Samantha Abernethy, Associated Press Writer
DENVER (AP) — The case of a surgical technician exposing 6,000 patients in Colorado to Hepatitis C while feeding her drug addiction has prompted legislators to consider requiring surgical staff to register with the state.
The House Health and Human Services Committee heard testimony Thursday on two bills designed to increase oversight of the medical staffers. The bills' sponsors say more oversight could have prevented Kristen Diane Parker from injecting herself with painkillers and leaving behind the dirty needles to be reused on patients.
"Our proposed legislation will help put a stop to repeat offenders who move from facility to facility seeking drugs," said Rep. Debbie Benefield, one of the bills' sponsors.
Parker was sentenced in February to 30 years in prison after being convicted of stealing painkillers by using syringes on herself, then leaving the dirty needles to be reused on patients.
Parker acknowledged that she took syringes filled with the painkiller Fentanyl, a painkiller 80 to 100 times stronger than morphine, from operating carts at Rose Medical Center in Denver. She said she injected herself and replaced the stolen syringes with ones filled with saline. Parker said she meant to use clean replacement needles but got careless.
She came under suspicion after a syringe in her pocket pricked a co-worker. She was fired, and Rose reported Parker to the authorities. But she was employed at Audubon Surgery Center in Colorado Springs when she was caught. About three dozen of her patients tested positive to Hepatitis C.
The proposed legislation would require employers to report a person under suspicion to the state Department of Health within two weeks and make information about a case available to the public, including future employers.
"Patients coming in for treatment should feel confident in the care they receive and curing one health problem should not expose you to another," said state Rep. Sara Gagliardi.
Attorney Dan Lipman said civil legal action is being taken against Parker and Rose Medical Center.
The legislation would also require surgery techs and assistants to register with the Department of Regulatory Agencies, and it would require employers to check for that registration before hiring.
Rosemary McCool of DORA said if it were discovered someone were diverting drugs, this legislation allows her to take immediate action by either evaluating them for addiction, or removing them from practice.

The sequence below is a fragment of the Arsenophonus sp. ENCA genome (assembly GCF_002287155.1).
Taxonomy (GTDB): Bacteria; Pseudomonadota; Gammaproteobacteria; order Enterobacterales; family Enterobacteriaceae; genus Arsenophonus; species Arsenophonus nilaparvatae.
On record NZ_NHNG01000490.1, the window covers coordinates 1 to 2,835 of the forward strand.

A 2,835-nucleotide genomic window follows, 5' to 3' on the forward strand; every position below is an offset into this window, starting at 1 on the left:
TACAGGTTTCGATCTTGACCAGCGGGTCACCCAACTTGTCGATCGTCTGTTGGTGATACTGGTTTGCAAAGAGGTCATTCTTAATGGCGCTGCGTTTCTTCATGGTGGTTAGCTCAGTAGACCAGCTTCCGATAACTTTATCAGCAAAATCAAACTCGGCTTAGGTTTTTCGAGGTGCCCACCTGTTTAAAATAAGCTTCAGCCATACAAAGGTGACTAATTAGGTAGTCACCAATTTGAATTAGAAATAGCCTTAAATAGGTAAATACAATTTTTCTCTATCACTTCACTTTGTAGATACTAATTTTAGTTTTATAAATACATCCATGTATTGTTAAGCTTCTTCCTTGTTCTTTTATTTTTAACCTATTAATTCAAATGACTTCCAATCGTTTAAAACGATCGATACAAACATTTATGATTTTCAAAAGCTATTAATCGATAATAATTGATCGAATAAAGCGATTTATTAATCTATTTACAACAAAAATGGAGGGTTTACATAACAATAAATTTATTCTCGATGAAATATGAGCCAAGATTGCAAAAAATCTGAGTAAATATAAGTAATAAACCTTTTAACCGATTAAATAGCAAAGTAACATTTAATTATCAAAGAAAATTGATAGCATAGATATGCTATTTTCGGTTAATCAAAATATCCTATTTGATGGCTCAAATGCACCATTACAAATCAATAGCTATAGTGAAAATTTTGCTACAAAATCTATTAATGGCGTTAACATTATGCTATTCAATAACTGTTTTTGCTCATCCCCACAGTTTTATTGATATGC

"Currently, hairdressers, massage therapists, cosmetologists and other professions like that are required to register with DORA," said Lipman, testifying in support of the legislation on behalf of the Colorado Trial Lawyers Association.
Six states — Indiana, Illinois, South Carolina, Tennessee, Texas, and Washington — regulate surgery techs.
Catherine Sparkman from the Association of Surgical Technologists testified Thursday that surgical techs and assistants are the only un-licensed members of a surgical team. She added there is no minimum competency level required to be a surgical tech or assistant. The AST supports the legislation.
Lauren Lollini, of Denver, was infected with Hepatitis C by Parker at Rose Medical Center and submitted a statement in support of the legislation, but pointed out how the bill could be improved.
"My hope is that healthcare facilities take these bills one step further and make sure they do their due diligence prior to hiring employees from out of state," said Lollini.
Prior to working in Colorado, Parker worked in Mount Kisco, N.Y., and in Houston, where she said she also stole medication, but claims she was more careful.
Hepatitis C is a blood-borne disease that can cause serious liver problems, including cirrhosis or liver cancer. Symptoms can include nausea, diarrhea, fatigue, pain and jaundice.
Nancy Steinfurth of Hep C Connection said some people choose not to pursue treatment — an 11-month process of pills and injections accompanied by sometimes debilitating side effects.